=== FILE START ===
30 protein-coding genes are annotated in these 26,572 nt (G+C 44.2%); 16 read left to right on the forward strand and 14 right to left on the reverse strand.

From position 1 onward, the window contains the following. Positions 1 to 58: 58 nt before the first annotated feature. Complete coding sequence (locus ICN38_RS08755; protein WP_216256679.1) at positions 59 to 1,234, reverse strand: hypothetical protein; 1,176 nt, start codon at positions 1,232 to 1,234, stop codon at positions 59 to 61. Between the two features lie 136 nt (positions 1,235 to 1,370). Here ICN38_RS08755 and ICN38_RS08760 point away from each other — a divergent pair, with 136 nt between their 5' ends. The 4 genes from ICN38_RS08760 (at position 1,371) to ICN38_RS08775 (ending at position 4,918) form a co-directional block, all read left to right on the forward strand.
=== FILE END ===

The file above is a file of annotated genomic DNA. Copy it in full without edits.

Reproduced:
30 protein-coding genes are annotated in these 26,572 nt (G+C 44.2%); 16 read left to right on the forward strand and 14 right to left on the reverse strand.

From position 1 onward, the window contains the following. Positions 1 to 58: 58 nt before the first annotated feature. Complete coding sequence (locus ICN38_RS08755; protein WP_216256679.1) at positions 59 to 1,234, reverse strand: hypothetical protein; 1,176 nt, start codon at positions 1,232 to 1,234, stop codon at positions 59 to 61. Between the two features lie 136 nt (positions 1,235 to 1,370). Here ICN38_RS08755 and ICN38_RS08760 point away from each other — a divergent pair, with 136 nt between their 5' ends. The 4 genes from ICN38_RS08760 (at position 1,371) to ICN38_RS08775 (ending at position 4,918) form a co-directional block, all read left to right on the forward strand.